The Germans raising the flag on Westerplatte on the 8th of September
At Westerplatte the fierce fighting continued with the German fire support being largely ineffective, and the marines lacking the firepower to advance. Eventually the Poles brought one of their anti-tank guns into action against the Schleswig-Holstein forcing it to move, however, German reinforcements were en route and the fighting would continue for a week as more and more German forces were sucked into the battle, including the Luftwaffe. Elsewhere some eleven railway workers prevented the armoured train from achieving its goal.
SS troops closing with the Post Office.
At the Post Office, on the sound of the battleship’s opening barrage, a twenty strong team breached some passage ways that had been bricked off and charged into the Post Office, while another group carried out the assault from the other side of the building. Both groups were met with a storm of gunfire and grenades thrown out of the building. Lacking sufficient strength to carry out the assault they requested aid from SS-Heimwehr Danzig, which arrived around 1000. As well as extra men there were two ADGZ armoured cars (some accounts say three, and one was knocked out, but I've yet to see any mention of this), and a margarine truck with the IlG18, as well as a film crew. The leader of the SS unit, Albert Maria Forster, decided to lead an assault himself. He commandeered one of the armoured cars for himself to ride in, in safety, and drove past the building while soldiers accompanying him threw grenades. The film crew captured this event. Once this valiant feat had been achieved, he ordered a frontal assault (led, obviously by someone else), which ended in a bloody mess. Then realising there would be no quick victory Forster took his film crew and left the scene.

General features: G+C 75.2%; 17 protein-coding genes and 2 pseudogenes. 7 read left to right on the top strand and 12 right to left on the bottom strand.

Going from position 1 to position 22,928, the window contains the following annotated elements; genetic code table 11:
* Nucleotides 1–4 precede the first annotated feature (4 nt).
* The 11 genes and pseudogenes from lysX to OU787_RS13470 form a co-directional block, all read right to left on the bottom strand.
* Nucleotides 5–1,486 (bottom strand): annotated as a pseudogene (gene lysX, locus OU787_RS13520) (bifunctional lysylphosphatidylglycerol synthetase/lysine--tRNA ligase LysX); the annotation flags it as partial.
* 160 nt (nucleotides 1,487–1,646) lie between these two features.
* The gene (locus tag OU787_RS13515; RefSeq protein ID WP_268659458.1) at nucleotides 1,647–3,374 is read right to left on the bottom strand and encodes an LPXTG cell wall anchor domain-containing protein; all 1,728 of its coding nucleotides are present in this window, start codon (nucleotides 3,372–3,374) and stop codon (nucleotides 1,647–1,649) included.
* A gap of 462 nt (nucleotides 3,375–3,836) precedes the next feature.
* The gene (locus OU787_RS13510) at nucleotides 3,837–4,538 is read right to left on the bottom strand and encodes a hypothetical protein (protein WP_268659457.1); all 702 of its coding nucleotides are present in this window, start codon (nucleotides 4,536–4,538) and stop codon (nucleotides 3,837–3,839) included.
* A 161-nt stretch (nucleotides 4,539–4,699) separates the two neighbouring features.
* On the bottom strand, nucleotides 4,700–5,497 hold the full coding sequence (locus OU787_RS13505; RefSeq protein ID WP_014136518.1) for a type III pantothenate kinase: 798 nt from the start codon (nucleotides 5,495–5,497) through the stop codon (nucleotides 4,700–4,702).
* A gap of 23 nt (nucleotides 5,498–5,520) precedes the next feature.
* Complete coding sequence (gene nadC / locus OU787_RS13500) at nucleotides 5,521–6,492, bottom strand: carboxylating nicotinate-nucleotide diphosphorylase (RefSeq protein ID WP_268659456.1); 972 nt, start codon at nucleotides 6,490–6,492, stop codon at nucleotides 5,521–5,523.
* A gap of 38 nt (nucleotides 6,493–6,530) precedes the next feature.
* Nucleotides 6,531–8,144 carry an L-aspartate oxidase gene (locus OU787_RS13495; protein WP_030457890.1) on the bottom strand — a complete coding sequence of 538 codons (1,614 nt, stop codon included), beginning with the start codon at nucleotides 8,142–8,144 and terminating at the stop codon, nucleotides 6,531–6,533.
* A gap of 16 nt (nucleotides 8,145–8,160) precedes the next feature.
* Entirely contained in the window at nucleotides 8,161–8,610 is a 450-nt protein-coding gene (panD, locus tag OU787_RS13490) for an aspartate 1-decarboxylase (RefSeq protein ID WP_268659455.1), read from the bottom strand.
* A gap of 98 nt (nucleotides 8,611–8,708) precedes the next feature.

Forster's "assault".

The IlG18's were having their own problems. Under fire from the post office their weapon kept leaping out of battery due to the cobble stones on the road which was hampering their shooting. Eventually, with the help of one of the armoured cars they managed to rip up the cobbles and give their gun a decent footing. They were then able to shoot holes in the stout iron fence at the front of the building, but the 75mm weapons lacked the punch to do any serious lasting damage to the front of the building. At 1500 the Germans held a cease fire calling for the defenders to surrender, which they refused. At 1700 the assault was renewed, this time with Wehrmacht support. Engineers detonated a breeching charge on the front wall, then a 105mm gun was fired through the hole to clear the room beyond allowing the Germans to achieve a bridgehead within the building.

The 105mm firing the fateful shot that allowed the Germans to breach the Post Office
Sensing they would not be able to hold the Polish defenders fell back into the basement. Again, they were called upon to surrender, which again was refused. The Germans brought in pumps and flooded the basement with flammable liquid and set fire to it. This caused the defenders to finally surrender.
Some of the surrendered Post Office workers.
The Polish defenders had held for some fifteen hours, rather more than the six hours they were expecting to have to held for. The Germans, rather unhappy about the incident declared they were non-uniformed and thus illegal combatants and executed all the defenders who survived. A fate that was visited on the eleven railway workers as well.